Documents: For U.S. citizens, a passport valid for 6 months after your arrival is required. Vietnam does not have visa on arrival (for US citizens). You must get a visa before you leave.
Weather and Clothing: The weather in Vietnam is normally warm even at night and in the morning. The annual Asian monsoon cycle gives the areas we will be traveling in, two distinct seasons: May to October is wet, and November to April is dry. Temperatures vary according to altitude. Prepare for warm weather and bring a light rain jacket or poncho just in case. You may want to bring shorts, though women will not be permitted in the temples in some areas in shorts or sleeveless tops. A pair of sports sandals such as Tevas is recommended, though you should bring a pair of good walking shoes or light boots as well. You will want a light jacket or a layer or two of long sleeves for cool mornings or nights. When we visit the hill tribe areas north of Hanoi, a light jacket may be needed, but if you don’t bring one, jackets and sweaters are inexpensive and plentiful.
Money: We recommend getting your local currency at ATMs, as it’s the most convenient way and it’s the best exchange rate. It’s also good to have some backup cash just in case. You shouldn’t need a lot of money on the trip – just for lunch, beverages, tips to local guides and bellboys, and incidentals such as phone calls and shopping. Travelers checks are inconvenient and cost several dollars each to cash-in, we discourage travelers checks and encourage you to bring cash and ATM cards.
Hotels: You’ll be staying at nice hotels throughout the trip. I’ll be forwarding a list of the hotels you’ll be staying in, along with their phone numbers (and dialing instructions from the U.S.) soon.
For those of you bringing laptops and other electrical appliances, the electrical current in SE Asia is 230V 50HzHz. To be safe you may want to check your electrical devices to confirm that they can handle this voltage. Mine say: Input: 100 – 240 volts. It may be on the item, or somewhere on the cord or plug. You will need the plug adaptors for this region which you can find at travel or luggage stores, or outdoor stores such as REI. They can also be found on the internet. Feel free to contact me about this if you have any questions, or visit www.KarlGrobl.com under Equipment Reviews for more info.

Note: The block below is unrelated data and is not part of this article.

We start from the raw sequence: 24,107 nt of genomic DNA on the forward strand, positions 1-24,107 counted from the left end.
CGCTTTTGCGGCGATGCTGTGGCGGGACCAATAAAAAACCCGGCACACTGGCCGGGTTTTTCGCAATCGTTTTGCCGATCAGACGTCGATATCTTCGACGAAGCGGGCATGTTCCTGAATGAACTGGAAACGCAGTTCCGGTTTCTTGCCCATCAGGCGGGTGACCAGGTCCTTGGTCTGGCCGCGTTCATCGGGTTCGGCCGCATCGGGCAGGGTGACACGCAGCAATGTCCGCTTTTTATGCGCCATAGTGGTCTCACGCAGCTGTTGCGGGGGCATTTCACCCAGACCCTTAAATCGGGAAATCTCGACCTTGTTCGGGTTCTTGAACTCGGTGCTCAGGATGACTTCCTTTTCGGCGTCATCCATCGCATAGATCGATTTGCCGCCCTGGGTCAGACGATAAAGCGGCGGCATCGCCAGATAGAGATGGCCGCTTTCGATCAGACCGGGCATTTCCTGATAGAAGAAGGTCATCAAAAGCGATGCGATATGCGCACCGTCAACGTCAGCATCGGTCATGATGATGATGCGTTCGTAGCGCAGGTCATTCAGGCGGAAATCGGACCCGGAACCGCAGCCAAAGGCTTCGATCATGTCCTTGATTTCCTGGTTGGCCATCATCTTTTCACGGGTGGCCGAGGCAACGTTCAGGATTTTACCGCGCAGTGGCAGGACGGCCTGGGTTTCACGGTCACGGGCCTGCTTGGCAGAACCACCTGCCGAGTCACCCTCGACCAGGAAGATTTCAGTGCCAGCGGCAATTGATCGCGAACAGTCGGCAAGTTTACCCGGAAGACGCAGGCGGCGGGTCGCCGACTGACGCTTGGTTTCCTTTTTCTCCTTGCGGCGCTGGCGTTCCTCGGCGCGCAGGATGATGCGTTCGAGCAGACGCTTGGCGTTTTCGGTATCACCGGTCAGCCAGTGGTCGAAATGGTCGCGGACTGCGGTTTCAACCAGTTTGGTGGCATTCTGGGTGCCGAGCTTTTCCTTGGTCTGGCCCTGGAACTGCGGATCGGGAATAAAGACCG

Food and Health: You’ll be eating in nice restaurants wherever you go, so I don’t expect anyone to have stomach problems. Of course you shouldn’t drink the tap water – purified water will be provided at our hotels and found in all the local stores. However it’s common when traveling to a new region of the world for your stomach to have some problems due to the different oils, spices, and other ingredients in the food. Wherever I go, I pack Pepto Bismol tablets and Imodium AD in my bag.
Sunscreen and/or a hat (and good sunglasses) are a necessity.
We will be visiting areas where malaria is present, talk to your doctor about malaria prophylaxis.
You should also check with your doctor and the CDC for recommendations for any vaccinations you may need. It’s recommended to have tetanus, typhoid, and Hepatitis A vaccinations before visiting any developing nation. You should do this soon, because it’s necessary to begin some vaccinations several weeks prior to the trip.
Physical condition: You will be doing some walking on the trip, so it would be a good idea to try and be in good walking condition. In most situations, you won’t have to walk all that far, but you may want to, to get better photos, etc.
Telephone & E-mail: There are lots of inexpensive (about $.50 – $1 per hour) internet cafes in the places we’ll be (the problem will be finding time to use them). Also, in some hotels wireless internet is available. The time in the areas we are traveling in is 14 hours and one day ahead of Pacific US time.
Safety: Some of our hotels have safe deposit boxes for safe-keeping of your valuables. It’s a good idea to make a photocopy of your passport ID page to carry with you for identification purposes, and keep your passport at the hotel. However when traveling to any poor country, it’s advisable to leave any expensive jewelry at home – there’s no reason to draw any undo attention to yourself.
Language: There is English spoken in the more touristy areas, but it always helps to pick up a few phrases in Vietnamese. Even if you know just a few words, the locals will appreciate that you are trying.